Yesterday, 11 passengers breached a TSA screening checkpoint when a screening lane was left open and unmanned at JFK Airport’s JetBlue terminal. Even more unbelievable is that three of the passengers set off the metal detector yet were able to board their flights, since the Port Authority airport police were not informed by TSA of the security breach until two hours after the incident occurred. In a show of astounding tone deafness, TSA announced post departure that it searched the passengers, and appeared not to understand the gravity of yet another major mistake made by its agency.
It is unlikely that such incidents would happen at an airport like Denver International Airport, where police are stationed at TSA screening areas, allowing for seamless integration and definitive roles for airport police and the TSA. All threats and criminal acts (and TSA mistakes) are addressed immediately by police when a problem occurs at screening. As we have seen repeatedly, airport police presence at TSA screening checkpoints is desperately needed, proven by incidents like the attack at LAX in November 2012 that left one TSA agent dead and six other people injured; false alarm incidents in August 2016 at JFK and LAX that saw travelers bursting through TSA screening to the sterile area and active runways and planes; and yesterday’s breach that left JFK vulnerable to perpetrators who had unfettered access to aircraft.
AAAPO has supported two commonsense and easily implemented efforts that would mitigate these types of problems, which are happening with increasing frequency (many are not reported publicly but pose substantial risks that may indeed be tests of the system): 1) Eliminate TSA’s waiver authority of a congressional requirement that armed airport police fortify TSA screening by passing the Checkpoint Safety Act (HR 550), and 2) require that TSA immediately notify airport police in the event of any breach, threat and/or criminal issues at screening.
Many people, including members of Congress, have expressed surprise that these policies are not currently in place, so it is necessary to require that these low cost/high impact solutions be implemented and enforced without exception. All entities at airports who are responsible for safety must be held accountable and have clear lines of authority to carry out their duties. Those who do not should face reprimands and serious consequences, as the work that all of us do is serious and integral to the security of the traveling public.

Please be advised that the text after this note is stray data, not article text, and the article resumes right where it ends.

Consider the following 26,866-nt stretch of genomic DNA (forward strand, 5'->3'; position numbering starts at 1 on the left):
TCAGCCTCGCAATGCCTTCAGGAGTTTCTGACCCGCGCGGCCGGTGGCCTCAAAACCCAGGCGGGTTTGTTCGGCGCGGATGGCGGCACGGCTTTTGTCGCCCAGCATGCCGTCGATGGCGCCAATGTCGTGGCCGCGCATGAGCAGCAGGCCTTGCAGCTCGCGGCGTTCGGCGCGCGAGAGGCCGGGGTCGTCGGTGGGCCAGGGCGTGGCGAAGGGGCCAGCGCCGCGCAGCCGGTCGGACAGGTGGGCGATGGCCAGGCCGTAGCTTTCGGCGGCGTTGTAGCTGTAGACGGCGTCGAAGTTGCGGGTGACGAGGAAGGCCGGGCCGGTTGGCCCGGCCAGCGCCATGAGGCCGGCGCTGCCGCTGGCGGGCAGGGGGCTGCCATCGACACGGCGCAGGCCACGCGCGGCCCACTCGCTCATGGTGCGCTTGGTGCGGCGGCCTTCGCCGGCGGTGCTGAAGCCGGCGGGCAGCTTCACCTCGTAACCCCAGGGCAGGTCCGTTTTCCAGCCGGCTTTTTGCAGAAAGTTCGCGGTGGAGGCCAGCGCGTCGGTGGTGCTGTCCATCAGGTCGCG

Most alarmingly, those individuals who are watching our security apparatus for potential gaps are being given a road map on vulnerabilities at our nation’s airports, when back-to-basics efforts could plug many of the holes that have been exposed for American enemies to exploit.
“My officers were scrambling to find the people who set off alarms at TSA screening two hours after TSA screening was breached. We were not informed for two hours post this incident!” said Paul Nunziato, AAAPO co-founder and President of the Port Authority of New York and New Jersey Police Benevolent Association. “It is unconscionable. TSA, DHS, Congress, the President — they all need to look at this with clear eyes and do something about these problems that are happening with more and more frequency, before someone or many people are put at risk.”
“TSA management must refocus their people on screening passengers and cargo. They have clearly taken their eye off the ball,” said Marshall McClain, AAAPO co-founder and President of the Los Angeles Airport Peace Officers Association. “TSA is not trained to investigate breaches or search for subjects,
and they do not have the authority to take enforcement action even if they have found the subjects. To intentionally delay notifying law enforcement for two hours after an incident is extremely dangerous to the traveling public. Moreover, it is inexcusable to send an unarmed civilian to search for potentially armed subjects who have gained access to the sterile area.”
McClain continues, “TSA management is more concerned with CYA than public safety. It is time to drain the swamp and conduct a comprehensive assessment of the TSA and how far it has wandered from its core function of screening passengers and cargo. This incident would have never happened if the TSA was focused on screening rather than all over the place, continuing to playing amateur detectives.”